First of all, he has been looking much closer than I. He talks about the genesis of Street Art dating back to New York City in the 1970s and 80s. The work from this time isn’t necessarily about art at all but about the dispossessed marking their territories and making a statement about their place in society. (See photo above) These outliers created brutal images of societal fragmentation and alienation often in the most violent and primitive of forms. Their graffiti found its way into movies of the time as savage backdrops to a society that had stopped caring. “The painters were seen not as artists but as part of the criminal class,” Ben Clavan said.
But, over the years, this excoriation of the form and the artists changed and morphed. As society improved so too did this form of expression reflective of a new environment. Today the work of Street Artists can be categorized just as you would styles of production at the turn of the C20 or in the Renaissance. So Ben goes through the various techniques: figurative and literal, which makes bold statements that either shock or beguile; geometric patterns that swirl before your eyes and seem to reflect the artist’s own world; and freeform and abstract works. Art can find its way into every part of a streetscape from walls to building facades and doorways, to street furniture such as bollards (see photo above) and benches. There is also a new “canvas”—roll-down store-fronts where the art (mostly painted) appears or disappears depending on the time of day, the day of the week , celebration of a fiesta, annual vacations or the state of the economy. And, not surprisingly, politics tends to find its way into all these forms somehow, even when the artist is commissioned to do something commercial for a shop or a restaurant or a neighborhood festival.
Ben talks about the variety of ways the work is created. Artists may still use the original iconic spray paint, which we all associate with this type of work. Spray cans have the advantage of being easy to carry, great for a quick getaway should the police arrive, and relative permanence. Many big murals are still done with spray paint but there are now many other media ranging from embroidery (do check out Arqui Costura run by Raquel Rodrigo for some stunning examples of her yarn cross-stitch street installations or look at video above), to decals which are made in the studio and then literally peeled off onto surfaces; stencils with cutouts for spray paint; and even the carving of three-dimensional forms from existing objects.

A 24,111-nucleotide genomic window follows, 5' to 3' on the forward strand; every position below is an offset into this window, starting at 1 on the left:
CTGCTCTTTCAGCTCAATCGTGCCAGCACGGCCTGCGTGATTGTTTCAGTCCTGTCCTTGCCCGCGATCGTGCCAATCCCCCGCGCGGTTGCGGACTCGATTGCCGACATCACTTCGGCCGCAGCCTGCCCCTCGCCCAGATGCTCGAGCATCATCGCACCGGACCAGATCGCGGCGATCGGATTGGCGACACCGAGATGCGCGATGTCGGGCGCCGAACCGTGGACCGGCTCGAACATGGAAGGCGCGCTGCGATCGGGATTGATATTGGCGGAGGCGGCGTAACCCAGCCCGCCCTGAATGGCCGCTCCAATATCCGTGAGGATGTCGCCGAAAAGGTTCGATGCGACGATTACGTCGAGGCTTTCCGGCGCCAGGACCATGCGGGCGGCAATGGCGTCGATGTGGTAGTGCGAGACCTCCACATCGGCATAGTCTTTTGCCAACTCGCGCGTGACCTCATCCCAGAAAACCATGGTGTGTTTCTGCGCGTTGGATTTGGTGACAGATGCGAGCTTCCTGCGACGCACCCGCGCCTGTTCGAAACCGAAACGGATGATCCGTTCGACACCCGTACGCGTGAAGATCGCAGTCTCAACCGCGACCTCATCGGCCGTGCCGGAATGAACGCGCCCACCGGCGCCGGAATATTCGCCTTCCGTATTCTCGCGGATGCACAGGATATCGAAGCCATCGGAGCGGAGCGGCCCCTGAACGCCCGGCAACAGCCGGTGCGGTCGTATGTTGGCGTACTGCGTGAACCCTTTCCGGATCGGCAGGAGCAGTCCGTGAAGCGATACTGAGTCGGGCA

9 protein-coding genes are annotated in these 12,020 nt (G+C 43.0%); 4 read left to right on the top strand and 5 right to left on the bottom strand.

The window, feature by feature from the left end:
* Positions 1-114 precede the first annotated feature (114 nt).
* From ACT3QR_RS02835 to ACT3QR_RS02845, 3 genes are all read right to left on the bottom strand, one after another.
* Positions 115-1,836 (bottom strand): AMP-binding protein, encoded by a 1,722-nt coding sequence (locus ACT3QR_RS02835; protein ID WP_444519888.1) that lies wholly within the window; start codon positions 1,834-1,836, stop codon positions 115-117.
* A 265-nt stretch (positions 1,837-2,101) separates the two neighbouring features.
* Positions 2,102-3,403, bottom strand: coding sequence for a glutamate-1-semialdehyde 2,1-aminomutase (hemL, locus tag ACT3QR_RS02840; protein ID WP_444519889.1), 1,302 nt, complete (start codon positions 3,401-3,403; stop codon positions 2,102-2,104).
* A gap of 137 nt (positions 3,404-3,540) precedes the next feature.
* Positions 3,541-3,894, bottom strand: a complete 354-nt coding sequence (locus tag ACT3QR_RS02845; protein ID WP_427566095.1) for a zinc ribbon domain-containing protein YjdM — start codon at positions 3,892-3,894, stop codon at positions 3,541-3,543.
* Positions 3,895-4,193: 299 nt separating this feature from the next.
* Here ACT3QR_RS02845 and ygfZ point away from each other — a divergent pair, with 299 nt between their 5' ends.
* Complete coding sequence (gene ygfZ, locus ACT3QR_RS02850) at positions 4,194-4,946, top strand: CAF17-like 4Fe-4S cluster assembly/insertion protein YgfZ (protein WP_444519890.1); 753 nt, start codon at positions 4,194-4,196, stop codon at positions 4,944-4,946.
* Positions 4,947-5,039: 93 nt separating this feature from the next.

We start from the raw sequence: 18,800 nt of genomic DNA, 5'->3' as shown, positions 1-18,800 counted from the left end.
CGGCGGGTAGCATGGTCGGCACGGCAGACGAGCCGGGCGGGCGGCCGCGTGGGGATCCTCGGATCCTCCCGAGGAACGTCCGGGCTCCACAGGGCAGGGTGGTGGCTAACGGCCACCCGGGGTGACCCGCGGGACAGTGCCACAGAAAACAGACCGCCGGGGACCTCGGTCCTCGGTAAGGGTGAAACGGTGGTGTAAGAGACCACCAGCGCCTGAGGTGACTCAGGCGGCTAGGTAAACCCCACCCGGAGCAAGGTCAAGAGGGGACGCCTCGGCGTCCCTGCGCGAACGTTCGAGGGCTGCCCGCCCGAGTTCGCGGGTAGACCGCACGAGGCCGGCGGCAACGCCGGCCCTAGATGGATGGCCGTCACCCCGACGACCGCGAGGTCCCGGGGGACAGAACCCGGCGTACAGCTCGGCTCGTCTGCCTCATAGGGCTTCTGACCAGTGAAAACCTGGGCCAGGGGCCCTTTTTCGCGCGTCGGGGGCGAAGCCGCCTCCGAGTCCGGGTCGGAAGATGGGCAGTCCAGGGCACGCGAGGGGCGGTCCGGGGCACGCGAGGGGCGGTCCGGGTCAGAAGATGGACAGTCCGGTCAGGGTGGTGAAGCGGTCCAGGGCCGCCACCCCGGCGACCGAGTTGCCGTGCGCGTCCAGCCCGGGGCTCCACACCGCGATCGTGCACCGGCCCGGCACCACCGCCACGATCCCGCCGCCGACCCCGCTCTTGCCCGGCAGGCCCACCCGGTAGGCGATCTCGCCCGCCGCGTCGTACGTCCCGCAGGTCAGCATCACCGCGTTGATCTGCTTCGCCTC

Street Art’s status has changed in a very short space of time from easily dismissed criminal scrawl to respectable, often admired, sometimes legal, social statements with decorative and commercial value. Indeed, some artists are being courted by corporations or design houses that want to use their images for T-shirts and clothes. But the Art’s main characteristic has not changed. It is impermanent and ethereal and it can last for a few hours or maybe a few months or until society generates a new challenge that demands a response. Street Art is a reflection not just of our world but the microcosm of that world contained in the cultural values of the street where the art is born. Picasso’s Guernica from 1933 could be seen as a great example of Street Art. It almost belongs on the street with its brutal narrative of the horrors of war. A similarly polemical but less fortunate work was Diego Rivera’s commissioned mural Man at the Crossroads, begun in 1933 for the Rockefeller Center in New York City. Attacked as “anti-capitalist propaganda,” it was torn down by its commissioner before completion. It clearly struck a dissonant chord in its intended venue, but it would have been right at home in the Street Artists’ political world.